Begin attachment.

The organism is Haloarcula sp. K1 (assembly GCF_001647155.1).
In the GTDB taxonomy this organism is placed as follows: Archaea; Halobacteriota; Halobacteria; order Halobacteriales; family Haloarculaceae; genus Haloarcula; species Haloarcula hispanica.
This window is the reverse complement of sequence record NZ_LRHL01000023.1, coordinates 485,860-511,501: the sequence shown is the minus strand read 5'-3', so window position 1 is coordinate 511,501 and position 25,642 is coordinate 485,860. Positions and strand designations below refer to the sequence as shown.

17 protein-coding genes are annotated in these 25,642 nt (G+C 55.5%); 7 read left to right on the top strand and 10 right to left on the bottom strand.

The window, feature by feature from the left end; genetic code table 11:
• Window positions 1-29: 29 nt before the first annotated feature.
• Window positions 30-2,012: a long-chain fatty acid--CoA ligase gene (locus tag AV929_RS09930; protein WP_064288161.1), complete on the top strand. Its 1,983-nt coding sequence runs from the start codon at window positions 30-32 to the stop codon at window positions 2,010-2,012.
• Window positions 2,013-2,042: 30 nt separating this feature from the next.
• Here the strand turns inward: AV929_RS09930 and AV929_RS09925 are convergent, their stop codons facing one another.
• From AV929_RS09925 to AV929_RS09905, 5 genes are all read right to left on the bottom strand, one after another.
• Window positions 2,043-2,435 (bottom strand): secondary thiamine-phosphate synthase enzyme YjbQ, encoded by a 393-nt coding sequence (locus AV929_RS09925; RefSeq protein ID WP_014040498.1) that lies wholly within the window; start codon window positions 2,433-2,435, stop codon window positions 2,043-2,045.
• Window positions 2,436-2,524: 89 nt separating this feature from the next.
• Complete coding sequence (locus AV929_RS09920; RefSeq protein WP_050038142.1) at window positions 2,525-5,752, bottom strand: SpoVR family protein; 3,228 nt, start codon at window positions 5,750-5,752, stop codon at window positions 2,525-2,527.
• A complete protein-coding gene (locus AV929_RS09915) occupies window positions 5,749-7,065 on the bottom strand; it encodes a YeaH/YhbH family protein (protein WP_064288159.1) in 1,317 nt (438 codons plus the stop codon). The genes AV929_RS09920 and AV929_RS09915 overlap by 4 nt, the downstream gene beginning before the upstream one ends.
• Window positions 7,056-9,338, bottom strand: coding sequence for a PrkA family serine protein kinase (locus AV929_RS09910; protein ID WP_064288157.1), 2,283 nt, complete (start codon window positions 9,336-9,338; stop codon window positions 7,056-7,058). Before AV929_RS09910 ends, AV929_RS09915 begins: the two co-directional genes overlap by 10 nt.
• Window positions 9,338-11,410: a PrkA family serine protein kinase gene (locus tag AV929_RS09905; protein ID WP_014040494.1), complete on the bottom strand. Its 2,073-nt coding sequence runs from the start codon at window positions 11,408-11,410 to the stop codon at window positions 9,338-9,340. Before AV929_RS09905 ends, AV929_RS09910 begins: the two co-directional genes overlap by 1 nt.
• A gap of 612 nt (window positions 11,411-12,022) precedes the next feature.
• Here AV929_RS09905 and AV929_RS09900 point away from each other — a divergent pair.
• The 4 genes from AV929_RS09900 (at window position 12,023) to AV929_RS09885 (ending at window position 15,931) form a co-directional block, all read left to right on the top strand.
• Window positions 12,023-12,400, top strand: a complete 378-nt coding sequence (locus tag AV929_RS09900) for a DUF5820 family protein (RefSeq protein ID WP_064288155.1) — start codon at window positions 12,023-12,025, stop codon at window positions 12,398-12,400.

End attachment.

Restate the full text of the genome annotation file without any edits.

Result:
The organism is Haloarcula sp. K1 (assembly GCF_001647155.1).
In the GTDB taxonomy this organism is placed as follows: Archaea; Halobacteriota; Halobacteria; order Halobacteriales; family Haloarculaceae; genus Haloarcula; species Haloarcula hispanica.
This window is the reverse complement of sequence record NZ_LRHL01000023.1, coordinates 485,860-511,501: the sequence shown is the minus strand read 5'-3', so window position 1 is coordinate 511,501 and position 25,642 is coordinate 485,860. Positions and strand designations below refer to the sequence as shown.

17 protein-coding genes are annotated in these 25,642 nt (G+C 55.5%); 7 read left to right on the top strand and 10 right to left on the bottom strand.

The window, feature by feature from the left end; genetic code table 11:
• Window positions 1-29: 29 nt before the first annotated feature.
• Window positions 30-2,012: a long-chain fatty acid--CoA ligase gene (locus tag AV929_RS09930; protein WP_064288161.1), complete on the top strand. Its 1,983-nt coding sequence runs from the start codon at window positions 30-32 to the stop codon at window positions 2,010-2,012.
• Window positions 2,013-2,042: 30 nt separating this feature from the next.
• Here the strand turns inward: AV929_RS09930 and AV929_RS09925 are convergent, their stop codons facing one another.
• From AV929_RS09925 to AV929_RS09905, 5 genes are all read right to left on the bottom strand, one after another.
• Window positions 2,043-2,435 (bottom strand): secondary thiamine-phosphate synthase enzyme YjbQ, encoded by a 393-nt coding sequence (locus AV929_RS09925; RefSeq protein ID WP_014040498.1) that lies wholly within the window; start codon window positions 2,433-2,435, stop codon window positions 2,043-2,045.
• Window positions 2,436-2,524: 89 nt separating this feature from the next.
• Complete coding sequence (locus AV929_RS09920; RefSeq protein WP_050038142.1) at window positions 2,525-5,752, bottom strand: SpoVR family protein; 3,228 nt, start codon at window positions 5,750-5,752, stop codon at window positions 2,525-2,527.
• A complete protein-coding gene (locus AV929_RS09915) occupies window positions 5,749-7,065 on the bottom strand; it encodes a YeaH/YhbH family protein (protein WP_064288159.1) in 1,317 nt (438 codons plus the stop codon). The genes AV929_RS09920 and AV929_RS09915 overlap by 4 nt, the downstream gene beginning before the upstream one ends.
• Window positions 7,056-9,338, bottom strand: coding sequence for a PrkA family serine protein kinase (locus AV929_RS09910; protein ID WP_064288157.1), 2,283 nt, complete (start codon window positions 9,336-9,338; stop codon window positions 7,056-7,058). Before AV929_RS09910 ends, AV929_RS09915 begins: the two co-directional genes overlap by 10 nt.
• Window positions 9,338-11,410: a PrkA family serine protein kinase gene (locus tag AV929_RS09905; protein ID WP_014040494.1), complete on the bottom strand. Its 2,073-nt coding sequence runs from the start codon at window positions 11,408-11,410 to the stop codon at window positions 9,338-9,340. Before AV929_RS09905 ends, AV929_RS09910 begins: the two co-directional genes overlap by 1 nt.
• A gap of 612 nt (window positions 11,411-12,022) precedes the next feature.
• Here AV929_RS09905 and AV929_RS09900 point away from each other — a divergent pair.
• The 4 genes from AV929_RS09900 (at window position 12,023) to AV929_RS09885 (ending at window position 15,931) form a co-directional block, all read left to right on the top strand.
• Window positions 12,023-12,400, top strand: a complete 378-nt coding sequence (locus tag AV929_RS09900) for a DUF5820 family protein (RefSeq protein ID WP_064288155.1) — start codon at window positions 12,023-12,025, stop codon at window positions 12,398-12,400.